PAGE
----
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Keep 'Em Around in 2013

You'll get lots of new donors this month; treat them well and they'll stick around.

December 2012 By Pamela Barden
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It's that time of year — the time when you get donations from people you have never heard from before. Unfortunately, many of them won't be around in 2013. Attrition is a fact of life at nonprofits, but what you do now can increase the number of first-time donors who remain loyal in the new year.

Check your receipts

Make sure your receipt is valid for tax purposes. Sure, donors don't need receipts for smaller gifts, but many want them and feel they should have them before filing taxes. You can reduce a lot of angst by sending receipts that acknowledge their gifts and meet the IRS's criteria. Be sure to review IRS Publication 1771, "Charitable Contributions: Substantiation and Disclosure Requirements."

What about sending a summary receipt for the year after you close your books on 2012? A good idea that might even net money if you enclose a warm letter of appreciation and a return envelope.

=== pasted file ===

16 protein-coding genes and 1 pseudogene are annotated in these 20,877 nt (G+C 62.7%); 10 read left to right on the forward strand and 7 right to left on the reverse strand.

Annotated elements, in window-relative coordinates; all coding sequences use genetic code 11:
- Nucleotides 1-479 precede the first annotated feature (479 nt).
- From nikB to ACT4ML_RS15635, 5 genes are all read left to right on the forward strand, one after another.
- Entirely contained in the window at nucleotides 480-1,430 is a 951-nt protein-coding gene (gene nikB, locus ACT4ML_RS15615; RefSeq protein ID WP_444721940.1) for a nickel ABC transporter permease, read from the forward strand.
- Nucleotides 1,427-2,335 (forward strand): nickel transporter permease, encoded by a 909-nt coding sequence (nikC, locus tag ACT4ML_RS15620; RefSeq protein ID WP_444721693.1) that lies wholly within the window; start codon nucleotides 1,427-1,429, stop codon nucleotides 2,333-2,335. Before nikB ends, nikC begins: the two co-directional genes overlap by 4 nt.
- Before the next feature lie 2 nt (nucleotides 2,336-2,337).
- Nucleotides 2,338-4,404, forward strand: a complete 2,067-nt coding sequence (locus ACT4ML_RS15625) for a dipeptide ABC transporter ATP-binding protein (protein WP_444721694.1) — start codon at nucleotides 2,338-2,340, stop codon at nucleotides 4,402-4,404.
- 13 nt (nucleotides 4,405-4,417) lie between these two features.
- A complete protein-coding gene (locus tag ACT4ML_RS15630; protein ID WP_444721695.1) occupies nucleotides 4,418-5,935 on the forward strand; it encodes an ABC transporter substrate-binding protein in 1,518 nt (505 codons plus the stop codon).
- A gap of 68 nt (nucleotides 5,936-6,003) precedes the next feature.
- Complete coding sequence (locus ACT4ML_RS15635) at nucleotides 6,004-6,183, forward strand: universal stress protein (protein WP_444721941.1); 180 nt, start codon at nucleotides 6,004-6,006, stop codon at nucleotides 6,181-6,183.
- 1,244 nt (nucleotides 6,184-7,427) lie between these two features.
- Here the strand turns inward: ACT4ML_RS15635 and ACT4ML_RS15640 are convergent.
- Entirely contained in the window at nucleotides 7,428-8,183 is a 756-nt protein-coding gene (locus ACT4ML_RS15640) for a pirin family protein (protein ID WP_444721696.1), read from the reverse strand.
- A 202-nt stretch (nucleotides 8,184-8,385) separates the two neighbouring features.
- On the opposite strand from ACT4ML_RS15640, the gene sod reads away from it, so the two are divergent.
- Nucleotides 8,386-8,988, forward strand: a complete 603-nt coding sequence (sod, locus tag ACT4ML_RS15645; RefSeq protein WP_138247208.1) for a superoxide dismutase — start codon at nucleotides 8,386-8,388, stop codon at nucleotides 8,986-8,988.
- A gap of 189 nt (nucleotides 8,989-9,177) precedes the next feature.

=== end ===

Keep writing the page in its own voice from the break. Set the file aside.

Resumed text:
Provide specificity

Tell your donor on the receipt that you used her gift for the project she requested. New donors especially need assurance that you listened and honored their wishes. Having a receipt that includes the gift designation builds confidence in your integrity as an organization.

In addition to having the "gift designation" shown on the receipt, another option is to have a basic receipt letter with one paragraph that is variable depending on the designation. Talk specifically in that paragraph about how the donor's gift will help advance your mission in 2013 through the project he helped fund.

Plan a welcome series

Research shows that you have a 90-day window to get a second gift from a new donor. How you treat donors for those three months is essential. Your goal is to strike a balance. You don't want to overwhelm them with contacts, but you also don't want them to feel ignored.

Once the receipt is mailed, send a welcome mailing. Don't simply put your latest brochure in a No. 10 envelope and expect that to say, "Welcome!" Make sure you include information about your successes, a story (or two) that shows results, and a warm message of welcome. Provide a phone number a new donor can call if she has questions.

 

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